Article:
News Release

Study: New Technology Can Increase New York’s Airport Capacity, Reduce Delays

New runway at JFK among the possible solutions; GPS and other technology can increase each runway's capacity by 50 percent at JFK, 45 percent at Newark

Los Angeles (March 4, 2008) – John F. Kennedy International Airport could reduce delays and increase capacity by adding a new runway between two existing runways, according to a new study by the Reason Foundation.

Even with the new runway, which could safely be built between runways 4R and 4L, JFK would still have runway spacing that is greater than the separation between runways at today’s San Francisco International Airport and similar to Boston’s Logan International.

“Paving down the middle, basically adding another runway between two existing JFK runways, would do wonders to cut New York’s travel delays,” said Robert Poole, an adviser to the last four presidential administrations and director of transportation studies at Reason Foundation. “We have the technology to do this and it is time to implement it. Current runway spacing requirements stem from obsolete 20th-century technology. New technologies based on GPS, along with advanced cockpit displays, will make it safe to operate closely spaced parallel runways, even in reduced visibility conditions.”

The Reason Foundation report highlights numerous technological improvements expected to be implemented as part of the Federal Aviation Administration’s NextGen efforts, which will completely revamp the nation’s air traffic control system over the next two decades. Full implementation of some of these new systems would increase runway throughput at JFK by 50 percent and by as much as 45 percent at Newark Liberty International. Reduced spacing on approaches would also permit an additional 10 percent throughput on LaGuardia’s runways.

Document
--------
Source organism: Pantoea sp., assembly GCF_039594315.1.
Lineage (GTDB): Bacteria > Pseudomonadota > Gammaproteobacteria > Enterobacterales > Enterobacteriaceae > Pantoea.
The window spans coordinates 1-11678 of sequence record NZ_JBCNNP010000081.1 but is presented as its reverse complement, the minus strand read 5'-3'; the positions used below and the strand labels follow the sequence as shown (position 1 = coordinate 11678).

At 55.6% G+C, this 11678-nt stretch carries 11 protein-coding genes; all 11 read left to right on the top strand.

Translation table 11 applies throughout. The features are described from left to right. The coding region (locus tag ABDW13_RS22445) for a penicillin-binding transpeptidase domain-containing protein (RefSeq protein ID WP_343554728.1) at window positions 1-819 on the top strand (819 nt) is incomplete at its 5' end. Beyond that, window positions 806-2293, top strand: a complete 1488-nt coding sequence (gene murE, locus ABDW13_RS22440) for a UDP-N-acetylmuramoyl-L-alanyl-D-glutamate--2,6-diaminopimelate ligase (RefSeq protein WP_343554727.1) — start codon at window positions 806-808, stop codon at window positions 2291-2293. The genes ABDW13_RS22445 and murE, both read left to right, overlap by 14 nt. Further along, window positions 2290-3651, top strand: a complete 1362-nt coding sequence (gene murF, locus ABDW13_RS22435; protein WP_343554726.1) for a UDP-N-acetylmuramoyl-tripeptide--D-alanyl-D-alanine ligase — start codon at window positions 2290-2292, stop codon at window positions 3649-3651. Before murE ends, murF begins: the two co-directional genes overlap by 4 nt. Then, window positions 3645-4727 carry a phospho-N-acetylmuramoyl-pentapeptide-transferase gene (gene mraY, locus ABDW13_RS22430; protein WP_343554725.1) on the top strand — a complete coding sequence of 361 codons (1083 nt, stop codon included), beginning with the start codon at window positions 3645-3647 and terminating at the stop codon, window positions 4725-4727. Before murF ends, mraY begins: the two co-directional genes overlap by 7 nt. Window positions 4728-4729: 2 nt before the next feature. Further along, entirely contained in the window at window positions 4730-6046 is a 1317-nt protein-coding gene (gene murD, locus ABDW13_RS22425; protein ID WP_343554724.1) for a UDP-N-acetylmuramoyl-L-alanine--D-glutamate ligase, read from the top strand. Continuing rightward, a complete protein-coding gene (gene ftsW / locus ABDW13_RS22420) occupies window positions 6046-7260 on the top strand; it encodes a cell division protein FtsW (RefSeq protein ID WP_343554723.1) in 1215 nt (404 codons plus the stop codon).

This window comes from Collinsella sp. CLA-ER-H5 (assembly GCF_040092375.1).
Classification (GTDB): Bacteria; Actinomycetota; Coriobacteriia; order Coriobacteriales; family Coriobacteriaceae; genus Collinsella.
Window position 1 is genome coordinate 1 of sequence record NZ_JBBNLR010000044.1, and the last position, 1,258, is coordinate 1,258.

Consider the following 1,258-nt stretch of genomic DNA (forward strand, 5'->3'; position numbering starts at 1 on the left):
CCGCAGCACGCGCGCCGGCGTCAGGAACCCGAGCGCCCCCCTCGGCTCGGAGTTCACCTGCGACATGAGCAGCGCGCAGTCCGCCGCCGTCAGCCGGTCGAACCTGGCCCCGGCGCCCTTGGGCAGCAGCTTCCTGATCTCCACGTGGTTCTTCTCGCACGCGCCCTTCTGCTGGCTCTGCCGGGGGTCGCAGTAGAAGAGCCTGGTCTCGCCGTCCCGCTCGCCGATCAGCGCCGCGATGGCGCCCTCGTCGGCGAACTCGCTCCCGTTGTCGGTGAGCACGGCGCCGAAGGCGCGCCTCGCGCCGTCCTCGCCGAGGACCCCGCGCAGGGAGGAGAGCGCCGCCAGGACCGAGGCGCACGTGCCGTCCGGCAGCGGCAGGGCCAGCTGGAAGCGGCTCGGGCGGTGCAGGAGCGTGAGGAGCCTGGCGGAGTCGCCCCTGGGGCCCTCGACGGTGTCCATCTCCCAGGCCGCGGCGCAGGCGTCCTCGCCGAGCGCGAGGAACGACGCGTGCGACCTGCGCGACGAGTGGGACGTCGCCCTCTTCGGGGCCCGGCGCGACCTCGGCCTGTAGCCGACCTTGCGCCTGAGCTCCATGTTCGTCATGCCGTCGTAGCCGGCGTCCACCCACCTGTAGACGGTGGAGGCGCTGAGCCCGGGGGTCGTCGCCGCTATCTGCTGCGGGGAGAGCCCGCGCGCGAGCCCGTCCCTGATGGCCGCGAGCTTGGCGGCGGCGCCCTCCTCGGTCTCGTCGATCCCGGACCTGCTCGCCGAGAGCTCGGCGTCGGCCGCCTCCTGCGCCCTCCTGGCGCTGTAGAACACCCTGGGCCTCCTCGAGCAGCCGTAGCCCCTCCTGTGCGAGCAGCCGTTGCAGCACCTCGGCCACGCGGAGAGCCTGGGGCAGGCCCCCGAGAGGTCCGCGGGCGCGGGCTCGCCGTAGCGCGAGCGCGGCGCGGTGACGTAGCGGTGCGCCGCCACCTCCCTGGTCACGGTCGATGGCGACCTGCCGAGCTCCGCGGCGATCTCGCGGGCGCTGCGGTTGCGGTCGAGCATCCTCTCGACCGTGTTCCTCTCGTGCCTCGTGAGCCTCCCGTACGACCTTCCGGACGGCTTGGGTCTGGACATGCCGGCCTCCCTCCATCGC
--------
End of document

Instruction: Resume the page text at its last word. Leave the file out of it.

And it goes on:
With so much attention focused on temporary solutions to today’s debilitating air travel delays, the long-term capacity problems at the nation’s major airports are being ignored, Poole said.

Air travel is expected to increase 64 percent between 2005 and 2020. By 2015, U.S. airports are expected to handle one billion passengers a year. And by 2025, eight of the country’s largest metro areas – Atlanta, Las Vegas, Los Angeles, New York, Philadelphia, Phoenix, San Diego, and San Francisco – will need more airport capacity than their current runways can provide, with current technology and procedures.

The Reason Foundation study reveals a number of ways to expand capacity at the existing airports in these cities without increasing their physical size, thereby avoiding costly and prolonged battles over condemning land and mitigating noise impacts. The report also details how the NextGen air traffic system can increase arrival and departure rates, reduce weather delays, and decrease noise and environmental impacts.

“It’s important for New York and other major metro areas to start planning to expand their airport capacities based on what these new technologies will permit, looking forward rather than backward,” said Viggo Butler, former president of Lockheed Air Terminal and author of the Reason Foundation report. “That will allow areas to reap the economic benefits that come with continued growth in air service without the protracted battles over land acquisition and environmental impacts that would occur if the airports could only expand capacity by adding large amounts of land area.”

Full Report Online

The full study, Increasing Airport Capacity Without Increasing Airport Size, is available online at:

Reason Foundation’s airport-related research and commentary is here:

About Reason

Reason Foundation is a nonprofit think tank dedicated to advancing free minds and free markets. Reason produces respected public policy research on a variety of issues and publishes the critically acclaimed monthly magazine, Reason. For more information, please visit


Viggo Butler, Study Author, Reason Foundation, (818) 360-6609
Robert Poole, Director of Transportation Studies, Reason Foundation, (310) 292-2386
Chris Mitchell, Director of Media Relations, Reason Foundation, (310) 367-6109